It was one of Brentano’s central ideas that all judgements are at bottom existential. In his Psychology from an Empirical Standpoint he tried to show how all traditionally acknowledged judgement forms could be reinterpreted as existential statements. Existential propositions, therefore, were a central concern for the whole Brentano School. Kazimierz Twardowski, who also accepted this program, introduced the problem of the existential reduction to his Polish students, but not all of them found this idea plausible. In 1911 Stanisław Leśniewski published (...) a paper under the title “A Contribution to the Analysis of Existential Propositions” where he criticised Brentano’s translation. According to Leśniewski the consequences of Brentano’s program would be absurd because according to Leśniewski all positive existential propositions are analytically true and all negative ones are contradictory. In his later works Leśniewski repudiated all his early writings (1911–1914) as philosophically immature and formally imprecise. “[…] I regret that they have appeared in print,” he writes, “and formally ‘repudiate’ them herewith […]”. But in spite of this severe assessment, these early papers are worth considering not only from a historical standpoint. As we will see, Leśniewski’s critique of Brentano is unsound, but it casts an interesting light on his understanding of certain basic metaphysical concepts. (shrink)
Due to the current availability of the English translation of almost all of Lesniewski's works it is now possible to give a clear and detailed picture of his ideas. Lesniewski's system of the foundation of mathematics is discussed. In abrief ouüine of his three systems Mereology, Ontology and Protothetics his positions conceming the problems of the forms of expression, proper names, synonymity, analytic and synthetic propositions, existential propositions, the concept of logic, and his views of theory of science and metaphysics (...) are sketched. The influence of Mill, Lukasiewicz, Austrian philosophy and especially Petrazycki on his thinking is evaluated and an interpretation is suggested setting him squarely in a tradition of classical Aristotelian logic. (shrink)
In this article, Brzozowski’s much discussed connections with fascism are reconsidered in the context of interpretations of fascism by Sternhell and Gentile. At the end of his life, Brzozowski tried to reconcile socialism and nationalism. He criticized orthodox Marxism and liberal democracy, underlined the political and cultural importance of the nation, praised irrationalism, strength, imperialism, heroism, asceticism, the labourer and the soldier as ideal attitudes with regard to the world. He wanted to turn Poland into a modern nation, but feared (...) some consequences of modernity. Brzozowski’s ambivalent attitude towards modernity precludes finding an adequate description for them, in particular in the Polish and Central European context, although his concepts were similar to those of some of his contemporaries from France or Italy, such as Georges Sorel or the “La Voce” group, as well as “antimoderns” as described by Antoine Compagnon. At present labels such as “fascism” or even “proto-fascism” seem to be too ambiguous to grasp the originality of Brzozowski’s thinking. The Polish thinker’s case suggests a reconsideration of Sternhell’s thesis that Eastern-European Marxism remained loyal to the Heglian, rationalist, and materialist essence of Marxism. (shrink)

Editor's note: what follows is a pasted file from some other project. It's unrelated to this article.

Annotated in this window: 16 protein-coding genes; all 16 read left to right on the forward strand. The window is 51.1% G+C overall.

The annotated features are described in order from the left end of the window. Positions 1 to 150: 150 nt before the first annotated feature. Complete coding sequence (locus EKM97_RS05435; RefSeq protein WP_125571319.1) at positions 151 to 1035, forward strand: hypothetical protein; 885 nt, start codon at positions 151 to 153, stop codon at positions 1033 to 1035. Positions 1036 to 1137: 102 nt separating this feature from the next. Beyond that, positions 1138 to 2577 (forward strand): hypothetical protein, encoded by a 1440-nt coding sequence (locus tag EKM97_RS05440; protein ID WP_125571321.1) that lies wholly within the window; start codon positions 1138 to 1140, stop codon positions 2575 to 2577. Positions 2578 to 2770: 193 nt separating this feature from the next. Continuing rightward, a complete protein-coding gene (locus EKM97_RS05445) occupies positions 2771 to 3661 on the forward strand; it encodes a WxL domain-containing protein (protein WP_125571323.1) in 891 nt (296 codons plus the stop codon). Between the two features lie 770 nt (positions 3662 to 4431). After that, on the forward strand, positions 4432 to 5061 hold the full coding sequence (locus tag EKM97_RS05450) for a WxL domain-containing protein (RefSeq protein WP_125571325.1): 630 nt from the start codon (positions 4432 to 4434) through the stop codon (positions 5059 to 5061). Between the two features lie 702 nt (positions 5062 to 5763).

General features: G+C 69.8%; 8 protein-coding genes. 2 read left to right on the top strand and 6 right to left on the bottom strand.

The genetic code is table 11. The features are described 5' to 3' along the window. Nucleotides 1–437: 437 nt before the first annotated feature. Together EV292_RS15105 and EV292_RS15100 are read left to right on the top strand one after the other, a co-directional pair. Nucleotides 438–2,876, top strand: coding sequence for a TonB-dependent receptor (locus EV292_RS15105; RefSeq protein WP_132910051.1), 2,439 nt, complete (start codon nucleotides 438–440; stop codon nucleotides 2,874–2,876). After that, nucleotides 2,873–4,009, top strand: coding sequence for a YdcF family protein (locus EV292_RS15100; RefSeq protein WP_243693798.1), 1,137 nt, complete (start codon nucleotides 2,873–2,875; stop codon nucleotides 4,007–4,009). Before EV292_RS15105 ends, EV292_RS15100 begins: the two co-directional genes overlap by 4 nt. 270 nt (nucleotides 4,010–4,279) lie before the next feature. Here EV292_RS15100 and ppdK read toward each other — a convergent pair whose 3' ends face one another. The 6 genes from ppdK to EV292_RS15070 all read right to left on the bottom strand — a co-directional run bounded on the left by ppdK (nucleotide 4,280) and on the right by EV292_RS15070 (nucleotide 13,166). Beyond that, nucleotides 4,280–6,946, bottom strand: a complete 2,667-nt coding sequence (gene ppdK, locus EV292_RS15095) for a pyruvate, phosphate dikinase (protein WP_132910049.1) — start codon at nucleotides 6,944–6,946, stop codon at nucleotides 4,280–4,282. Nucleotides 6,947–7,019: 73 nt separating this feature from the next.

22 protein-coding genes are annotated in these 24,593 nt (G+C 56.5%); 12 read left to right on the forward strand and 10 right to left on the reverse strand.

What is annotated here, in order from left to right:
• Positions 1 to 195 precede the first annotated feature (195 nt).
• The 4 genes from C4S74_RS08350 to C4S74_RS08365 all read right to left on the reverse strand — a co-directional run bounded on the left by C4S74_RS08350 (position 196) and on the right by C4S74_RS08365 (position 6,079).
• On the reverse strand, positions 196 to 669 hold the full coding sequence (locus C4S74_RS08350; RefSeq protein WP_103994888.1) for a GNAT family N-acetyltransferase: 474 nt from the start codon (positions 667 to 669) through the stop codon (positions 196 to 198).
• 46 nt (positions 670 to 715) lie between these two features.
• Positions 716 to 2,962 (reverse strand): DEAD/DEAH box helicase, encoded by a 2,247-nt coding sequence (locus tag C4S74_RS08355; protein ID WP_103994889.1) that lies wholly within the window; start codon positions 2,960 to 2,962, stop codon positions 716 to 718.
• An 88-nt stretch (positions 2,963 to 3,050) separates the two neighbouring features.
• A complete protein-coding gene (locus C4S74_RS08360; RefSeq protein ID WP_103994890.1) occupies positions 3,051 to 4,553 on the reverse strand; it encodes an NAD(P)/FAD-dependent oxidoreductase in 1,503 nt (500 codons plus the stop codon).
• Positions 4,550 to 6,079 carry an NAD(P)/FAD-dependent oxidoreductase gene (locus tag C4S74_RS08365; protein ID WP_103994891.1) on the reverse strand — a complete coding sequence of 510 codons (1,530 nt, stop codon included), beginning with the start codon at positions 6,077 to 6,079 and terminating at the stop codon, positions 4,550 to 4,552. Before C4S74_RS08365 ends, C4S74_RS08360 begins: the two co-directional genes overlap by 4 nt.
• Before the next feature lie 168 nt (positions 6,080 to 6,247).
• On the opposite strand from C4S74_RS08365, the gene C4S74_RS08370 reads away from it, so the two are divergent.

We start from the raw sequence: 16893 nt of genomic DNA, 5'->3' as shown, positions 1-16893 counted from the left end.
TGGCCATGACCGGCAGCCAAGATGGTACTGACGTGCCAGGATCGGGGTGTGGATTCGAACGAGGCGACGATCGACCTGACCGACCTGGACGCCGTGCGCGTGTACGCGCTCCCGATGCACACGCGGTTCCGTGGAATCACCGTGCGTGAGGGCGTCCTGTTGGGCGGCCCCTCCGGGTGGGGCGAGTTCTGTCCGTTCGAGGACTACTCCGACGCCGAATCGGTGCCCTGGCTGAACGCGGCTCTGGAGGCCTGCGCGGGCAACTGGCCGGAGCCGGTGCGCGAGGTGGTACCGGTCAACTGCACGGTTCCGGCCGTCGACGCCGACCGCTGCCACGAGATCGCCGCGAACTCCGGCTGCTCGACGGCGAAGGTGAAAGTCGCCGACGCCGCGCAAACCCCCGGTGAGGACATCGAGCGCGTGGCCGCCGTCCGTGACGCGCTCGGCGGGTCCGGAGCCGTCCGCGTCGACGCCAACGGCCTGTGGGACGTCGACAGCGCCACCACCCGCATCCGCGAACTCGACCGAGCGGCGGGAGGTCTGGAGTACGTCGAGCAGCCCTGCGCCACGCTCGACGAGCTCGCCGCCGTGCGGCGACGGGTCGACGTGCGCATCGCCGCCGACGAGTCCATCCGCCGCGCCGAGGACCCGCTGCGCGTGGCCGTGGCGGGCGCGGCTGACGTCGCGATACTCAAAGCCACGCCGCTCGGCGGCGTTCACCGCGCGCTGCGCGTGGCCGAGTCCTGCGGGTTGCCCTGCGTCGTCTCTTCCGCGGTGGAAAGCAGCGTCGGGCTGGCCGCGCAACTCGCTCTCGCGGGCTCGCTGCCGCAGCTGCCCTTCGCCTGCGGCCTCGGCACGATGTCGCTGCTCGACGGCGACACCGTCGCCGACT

The volumes of G¨ odel’s collected papers under review consist almost entirely of a rich selection of his philosophical/scientific correspondence, including English translations face-to-face with the originals when the latter are in German. The residue consists of correspondence with editors (more amusing than of any scientific value) and five letters from G¨ odel to his mother, in which explains to her his religious views. The term “selection” is strongly operative here: The editors state the total number of items of personal (...) and scientific correspondence in G¨ odel’s Nachlass to be around thirty-five hundred. The correspondence selected involves fifty correspondents, and the editors list the most prominent of these: Paul Bernays, William Boone, Rudolph Carnap. Paul Cohen, Burton Dreben, Jacques Herbrand, Arend Heyting, Karl Menger, Ernest Nagel, Emil Post, Abraham Robinson, Alfred Tarski, Stanislaw Ulam, John von Neumann, Hao Wang, and Ernest Zermelo. The correspondence is arranged alphebetically, with A-G in Volume IV. The imbalance results from the disproportionate size of the Bernays correrspondence: 85 letters are included (almost all of them), spanning 234 pages) including the face-to-face originals and translations). Each volume contains a calendar of all the items included in the volume together with separate calendars listing all known correspondence (whether included or not) with the major correspondents (seven in Volume IV and ten in Volume V). Let me recommend to the reader the review of these same volumes by Paolo Mancosu in the Notre Dame Journal of Formal Logic 45 (2004):109- 125. This essay very nicely describes much of the correspondence in terms of broad themes relating, especially, to the incompleteness theorems—their origins in G¨ odel’s thought, their reception, their impact on Hilbert’s program. (shrink)